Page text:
7: Officially these hills are the site of one of the local ruler's hunting lodges, and nothing else. Secretly, however, he also maintains a hidden prison here, in a low, mossy fort concealed by screens of trees. Here he stashes those inconvenient individuals whose disappearance he has deemed desirable, who are dragged to the prison by night and kept in ignorance of its location. They are watched over by snarling semi-human guards, who have been alchemically modified by the king's enchanters to ensure their ferocity and remove their ability to speak. Here many people are held who are generally believed to be dead, including high-status individuals implicated in a recent rebellion (see 4).

8: Half of an ancient castle clings to a mountainside, here - the other half lies smeared and tumbled across the slope below, having been toppled in an earthquake centuries before. Once the seat of some ancient tyrant, it is now the home of an exiled magician, banished from her homeland for dealings with unholy beings who promised her knowledge and power - an opportunity whose loss she still very much regrets. Since taking up residence here she's managed to refurbish the flying stone skull-throne that belonged to the castle's original owner, an airbourne symbol of power and terror that has allowed her to convince the inhabitants of the surrounding villages that she's a terrible witch whose wrath must be placated with offerings of food, herbs, and flowers. Although amoral in the pursuit of knowledge, she's otherwise a decent enough sort, and far from the fearful hag the villagers imagine her to be, even if her years of living in isolation are making her increasingly eccentric...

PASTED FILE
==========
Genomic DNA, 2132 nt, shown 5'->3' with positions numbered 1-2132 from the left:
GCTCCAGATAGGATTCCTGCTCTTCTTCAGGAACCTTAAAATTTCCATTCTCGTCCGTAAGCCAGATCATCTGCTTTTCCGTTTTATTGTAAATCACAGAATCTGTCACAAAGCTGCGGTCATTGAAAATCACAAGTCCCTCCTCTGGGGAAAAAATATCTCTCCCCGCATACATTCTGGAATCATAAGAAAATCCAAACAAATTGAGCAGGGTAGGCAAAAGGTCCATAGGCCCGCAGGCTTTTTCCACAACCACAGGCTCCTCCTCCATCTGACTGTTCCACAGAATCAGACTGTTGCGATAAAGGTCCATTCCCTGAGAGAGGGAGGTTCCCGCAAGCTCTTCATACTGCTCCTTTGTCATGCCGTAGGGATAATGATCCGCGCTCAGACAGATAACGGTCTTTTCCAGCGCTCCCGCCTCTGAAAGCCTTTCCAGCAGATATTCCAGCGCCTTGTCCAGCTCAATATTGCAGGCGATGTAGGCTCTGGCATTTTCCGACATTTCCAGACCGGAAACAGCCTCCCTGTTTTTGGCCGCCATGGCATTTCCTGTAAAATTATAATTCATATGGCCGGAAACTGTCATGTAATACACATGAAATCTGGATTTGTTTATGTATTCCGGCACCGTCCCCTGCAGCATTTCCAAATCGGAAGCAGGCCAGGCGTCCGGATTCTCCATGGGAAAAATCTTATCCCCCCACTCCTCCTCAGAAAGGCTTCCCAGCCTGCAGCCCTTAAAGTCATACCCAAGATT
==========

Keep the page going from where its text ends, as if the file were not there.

9: Long ago, this mountain was partially hollowed out by a now-fallen empire as the resting place of its most honoured dead. Whole sections of the complex have collapsed over the centuries: what remains is accessible only by clambering through ancient elevator shafts, and is still defended by zomborg guardians, who stand watch over endless rows of ancient, embalmed corpses in broken glass cases. Few were buried with much treasure, but the halls are an antiquarian's paradise, and the cumulative value of all those rings and earrings and belt buckles is considerable. In the uppermost part of the complex the embalmers themselves still rest in cryosleep, though various freezer malfunctions over the centuries has turned their brains to mush: if revived they will mostly come lurching from their chambers crazed and screaming, some of them brandishing still-dangerous cybernetic limbs. Only one of them, an apprentice embalmer wearing a protective amulet gifted to him by his sorcerer uncle, is really reviveable alive and sane, though he will be utterly distressed to learn that his civilisation has fallen while he slept.